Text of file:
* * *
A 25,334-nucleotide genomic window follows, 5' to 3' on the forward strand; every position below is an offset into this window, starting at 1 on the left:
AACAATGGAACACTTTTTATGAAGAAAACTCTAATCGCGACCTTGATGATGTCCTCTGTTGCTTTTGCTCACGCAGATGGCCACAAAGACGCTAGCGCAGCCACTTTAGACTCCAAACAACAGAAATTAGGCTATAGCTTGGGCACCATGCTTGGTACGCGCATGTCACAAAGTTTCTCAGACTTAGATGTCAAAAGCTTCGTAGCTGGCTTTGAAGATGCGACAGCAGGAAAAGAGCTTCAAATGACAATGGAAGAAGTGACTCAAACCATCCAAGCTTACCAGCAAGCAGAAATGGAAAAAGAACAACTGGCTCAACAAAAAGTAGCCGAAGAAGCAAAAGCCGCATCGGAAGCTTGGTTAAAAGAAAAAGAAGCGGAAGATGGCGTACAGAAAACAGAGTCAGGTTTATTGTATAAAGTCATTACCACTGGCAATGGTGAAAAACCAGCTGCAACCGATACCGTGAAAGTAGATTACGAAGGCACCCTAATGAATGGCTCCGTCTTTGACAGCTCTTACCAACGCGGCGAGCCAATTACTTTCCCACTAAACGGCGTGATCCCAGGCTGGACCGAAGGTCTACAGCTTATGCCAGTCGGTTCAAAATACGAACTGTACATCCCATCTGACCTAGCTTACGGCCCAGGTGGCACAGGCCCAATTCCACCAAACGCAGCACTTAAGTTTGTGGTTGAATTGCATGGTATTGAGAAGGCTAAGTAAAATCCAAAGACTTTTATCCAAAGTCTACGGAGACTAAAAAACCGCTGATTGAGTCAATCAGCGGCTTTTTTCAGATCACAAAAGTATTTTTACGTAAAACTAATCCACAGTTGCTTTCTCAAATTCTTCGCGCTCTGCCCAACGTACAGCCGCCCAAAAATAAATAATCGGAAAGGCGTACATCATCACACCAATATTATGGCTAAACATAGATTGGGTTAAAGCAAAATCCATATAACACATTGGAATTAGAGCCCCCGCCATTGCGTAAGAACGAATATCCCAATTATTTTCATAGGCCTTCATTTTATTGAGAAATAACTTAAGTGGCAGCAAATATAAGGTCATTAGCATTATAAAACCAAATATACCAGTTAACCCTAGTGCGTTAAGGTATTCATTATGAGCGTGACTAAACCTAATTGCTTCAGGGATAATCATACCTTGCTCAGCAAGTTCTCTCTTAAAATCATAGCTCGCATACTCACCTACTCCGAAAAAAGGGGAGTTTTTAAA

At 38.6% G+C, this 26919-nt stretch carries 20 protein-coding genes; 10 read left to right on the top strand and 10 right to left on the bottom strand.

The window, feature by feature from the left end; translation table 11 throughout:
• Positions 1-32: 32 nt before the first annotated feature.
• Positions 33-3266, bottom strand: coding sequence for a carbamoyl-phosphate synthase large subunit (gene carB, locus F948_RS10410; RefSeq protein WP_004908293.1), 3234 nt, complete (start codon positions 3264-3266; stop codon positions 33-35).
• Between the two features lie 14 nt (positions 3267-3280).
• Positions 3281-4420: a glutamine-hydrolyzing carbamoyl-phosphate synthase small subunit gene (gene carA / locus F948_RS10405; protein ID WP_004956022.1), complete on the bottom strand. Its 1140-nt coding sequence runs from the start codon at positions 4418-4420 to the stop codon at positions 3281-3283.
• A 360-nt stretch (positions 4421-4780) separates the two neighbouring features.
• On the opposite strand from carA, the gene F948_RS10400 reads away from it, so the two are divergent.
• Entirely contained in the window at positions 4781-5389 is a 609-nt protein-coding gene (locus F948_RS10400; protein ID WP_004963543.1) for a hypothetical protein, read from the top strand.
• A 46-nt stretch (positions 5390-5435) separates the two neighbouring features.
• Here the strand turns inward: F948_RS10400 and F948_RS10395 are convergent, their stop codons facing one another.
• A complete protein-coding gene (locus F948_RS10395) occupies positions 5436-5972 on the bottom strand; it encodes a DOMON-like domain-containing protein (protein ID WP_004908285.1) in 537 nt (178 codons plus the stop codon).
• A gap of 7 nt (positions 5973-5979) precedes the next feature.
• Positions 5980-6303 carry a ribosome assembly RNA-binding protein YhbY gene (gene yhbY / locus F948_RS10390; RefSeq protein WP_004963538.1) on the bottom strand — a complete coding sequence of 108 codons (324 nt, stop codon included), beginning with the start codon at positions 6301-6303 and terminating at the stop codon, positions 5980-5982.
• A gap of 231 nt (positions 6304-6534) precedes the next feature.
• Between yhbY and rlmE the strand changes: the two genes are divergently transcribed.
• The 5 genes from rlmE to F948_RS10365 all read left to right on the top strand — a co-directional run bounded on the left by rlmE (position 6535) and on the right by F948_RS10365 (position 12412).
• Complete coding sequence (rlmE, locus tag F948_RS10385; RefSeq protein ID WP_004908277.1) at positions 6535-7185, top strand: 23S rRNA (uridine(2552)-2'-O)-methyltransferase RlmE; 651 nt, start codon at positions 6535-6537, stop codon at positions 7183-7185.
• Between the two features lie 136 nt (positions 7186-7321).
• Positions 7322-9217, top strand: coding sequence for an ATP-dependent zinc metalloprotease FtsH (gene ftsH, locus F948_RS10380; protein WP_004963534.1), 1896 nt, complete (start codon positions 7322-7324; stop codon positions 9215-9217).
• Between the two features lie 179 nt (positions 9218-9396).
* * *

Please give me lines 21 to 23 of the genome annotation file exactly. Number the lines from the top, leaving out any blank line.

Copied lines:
• Between the two features lie 136 nt (positions 7186-7321).
• Positions 7322-9217, top strand: coding sequence for an ATP-dependent zinc metalloprotease FtsH (gene ftsH, locus F948_RS10380; protein WP_004963534.1), 1896 nt, complete (start codon positions 7322-7324; stop codon positions 9215-9217).
• Between the two features lie 179 nt (positions 9218-9396).